# Notes (TILC 03/05): Conditionals

# 3 Conditionals

```
true = \x y.x
false = \x y.y
```

Why these expressions? Probably because it’s convenient to have `false`

be the same expression as `0_`

:

`false => \x y. y => \s z. z => 0_`

This matches the common convention found in imperative programming languages. We could choose to make `true`

equal zero instead, and then change all the logic functions by negating their inputs, so `(and a b)`

in the usual way becomes

`(and (not a) (not b))`

But I’m not sure if there’s any tangible benefit to doing this other than being contrarian.

## 3.1 Logical operations

`and = \x y. x y (\x y. y) => \x y. x y false`

The first parameter of `and`

returns the second parameter, if it is `true`

and `false`

if it is `false`

. The only way `And`

returns `true`

is if both parameters are `true`

.

`or = \x y. x (\x y. x) y = \x y. x true y`

Same general idea as `And`

. The first parameter selects `true`

if `true`

and `y`

if `false`

.

`not = \x. x false true`

Straightforward, it’s just flipping the order of the parameter.

## 3.2 A conditional test

`isZero = \x. x false not false`

If x is `0_`

:

```
isZero 0_ => (\x. x false not false) 0_ =>
0_ false not false =>
not false =>
true
```

If x is `1_`

:

```
isZero 1_ => (\x. x false not false) 1_ =>
1_ false not false =>
(\x y. y) not false =>
(\y. y) false =>
false
```

If x is `2_`

:

```
isZero 2_ => (\x. x false not false) 2_ =>
2_ false not false =>
(\x y. y) ((\x y. y) not) false =>
(\y. y) false =>
false
```

It doesn’t matter how many times we apply `false`

to `not`

because `false`

applied to any expression is always the Identity function.

## 3.3 The predecessor function

The predecessor function `pred`

is like the opposite of the successor function `succ`

. Instead of adding one to a number, it subtracts one from a number (the words increment and decrement are sometimes used in other contexts to describe adding or subtracting one, respectively).

Since numbers are functions that take other functions (higher-order functions), and apply them a certain number of times, predecessor can be thought of as an “apply one less time than this number” function.

Recall that `succ`

is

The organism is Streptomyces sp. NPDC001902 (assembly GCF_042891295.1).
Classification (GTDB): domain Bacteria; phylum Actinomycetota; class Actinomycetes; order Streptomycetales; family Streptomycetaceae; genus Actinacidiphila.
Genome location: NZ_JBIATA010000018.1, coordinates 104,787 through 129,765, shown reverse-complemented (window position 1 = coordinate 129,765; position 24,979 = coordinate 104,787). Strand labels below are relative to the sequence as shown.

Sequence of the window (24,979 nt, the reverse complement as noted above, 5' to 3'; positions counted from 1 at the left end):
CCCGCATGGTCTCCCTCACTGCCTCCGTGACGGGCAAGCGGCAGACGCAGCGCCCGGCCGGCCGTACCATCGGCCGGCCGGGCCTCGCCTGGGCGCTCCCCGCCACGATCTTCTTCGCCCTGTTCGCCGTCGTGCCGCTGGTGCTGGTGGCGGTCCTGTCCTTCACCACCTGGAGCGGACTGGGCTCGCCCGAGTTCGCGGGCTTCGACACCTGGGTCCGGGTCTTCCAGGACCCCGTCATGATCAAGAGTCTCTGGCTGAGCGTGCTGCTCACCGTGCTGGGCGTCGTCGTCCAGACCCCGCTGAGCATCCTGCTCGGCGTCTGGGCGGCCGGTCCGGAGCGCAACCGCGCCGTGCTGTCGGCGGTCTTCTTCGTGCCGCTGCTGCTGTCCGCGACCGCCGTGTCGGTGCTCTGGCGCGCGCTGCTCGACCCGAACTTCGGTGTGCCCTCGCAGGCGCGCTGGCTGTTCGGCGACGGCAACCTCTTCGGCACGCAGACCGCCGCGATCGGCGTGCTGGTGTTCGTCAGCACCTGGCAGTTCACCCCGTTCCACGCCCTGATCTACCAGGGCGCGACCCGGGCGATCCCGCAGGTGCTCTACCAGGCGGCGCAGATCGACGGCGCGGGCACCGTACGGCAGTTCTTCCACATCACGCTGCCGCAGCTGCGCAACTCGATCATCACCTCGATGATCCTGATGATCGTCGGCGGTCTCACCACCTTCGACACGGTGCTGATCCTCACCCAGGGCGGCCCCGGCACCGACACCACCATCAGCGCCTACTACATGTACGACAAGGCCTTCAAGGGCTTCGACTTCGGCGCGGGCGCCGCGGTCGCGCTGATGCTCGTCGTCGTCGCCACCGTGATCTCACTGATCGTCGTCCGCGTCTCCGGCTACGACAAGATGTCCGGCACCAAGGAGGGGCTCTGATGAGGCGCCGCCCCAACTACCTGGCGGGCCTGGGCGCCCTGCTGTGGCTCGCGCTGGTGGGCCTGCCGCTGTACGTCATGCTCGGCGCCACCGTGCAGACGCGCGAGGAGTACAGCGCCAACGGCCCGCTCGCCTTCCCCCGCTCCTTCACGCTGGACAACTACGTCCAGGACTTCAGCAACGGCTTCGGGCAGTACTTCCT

`succ = \n f x. f (n f x)`

Naively, we might want something that looks like this

`pred n = \n f x. (invert f) (n f x)`

where `(invert f)`

is the inverse function of `f`

:

`(invert f) (f x) = x`

But we have a problem: Not every function is invertible.

Take `false`

for example:

`false x = (\x y. y) x = (\y. y) = id`

Since `false`

of any argument `x`

is the `identity`

function, and since a function can only have one ouput for any given input, there’s no way for us to build an expression for `(invert false).`

And that means that we can build an `invert`

function that is *total*, in that it is defined over all possible inputs.

But it turns out it is possible to build a total `pred`

function, but we have to try another method. Instead of starting from `n`

and working backwards, we’ll start from `0_`

and build forwards. If we apply `succ`

`n`

-times to `0_`

, we get `n`

. So if we apply `succ`

only `(n-1)`

-times to `0_`

., /e’ll get `n - 1`

which is `pred n.`

We’ll start by building an expression that holds a pair of numbers, `a_`

and `b_`

. Suppose we just put them next to each other:

`a_ b_`

This might look fine at first, but watch what happens if we give them concrete values:

```
0_ 0_ => (\s z. z) (\s z. z)
=> \z.z
```

The numbers evaluate against each other! Let’s add an abstraction to stop the application:

`\x. a_ b_`

Okay, that stops the application, but only temporarily. If we ever apply this expression to anything, it’ll just reduce back again and throw away the values in the pair.

What we want is some way to access the two individual values in the pair.

`\x. x a_ b_`

We already have functions which will return only their first or second arguments: `true`

and `false`

. We can use these to select which element of the pair we want:

```
(\x. x a_ b_) true = a_
(\x. x a_ b_) false = b_
```

Great, we’ve got a pair! Now we need a function which we’ll call `phi`

to turn a pair of numbers `(a, b)`

into `(a + 1, a)`

`phi = \p z. z (succ (p true)) (p true)`

For example,

```
(\p z. z (succ (p true)) (p true)) (\x. x 2_ 1_) =>
(\z. z (succ ((\x. x 2_ 1_) T)) ((\x. x 2_ 1_) T)) =>
(\z. z (succ ((\x. x 2_ 1_) T)) ((\x. x 2_ 1_) T)) =>
```

Now we just need to apply `phi`

to `\x. x 0_ 0_`

, `n`

-times, and the first element will be equal to `n`

and the second will be `n - 1`

:

`\n. n phi (\z. z 0_ 0_)`

But since this function is supposed to be the predecessor, we really just want the second element:

`pred n = \n. n phi (\z. z 0_ 0_) F`

## 3.4 Equality and inequalities

A number, `x`

is greater than or equal to a number `y`

if applying predecessor `x`

-times to `y`

is 0:

`gte x y = \x y. isZero (x pred y)`

The reason this function is “greater than or equal to” and not just “equals” is that the predecessor of `0`

is `0`

.

But we can get an equals function by simply doing:

`eq x y = \x y. and (gte x y) (gte y x)`

Then, not equal is:

`neq x y = \x y. not (eq x y)`

Greater than:

`gth x y = \x y. and (gte x y) (not x y)`

Less than or equal to:

`lte x y = \x y. not (gth x y)`

Less than:

`lth x y = \x y. not (gte x y)`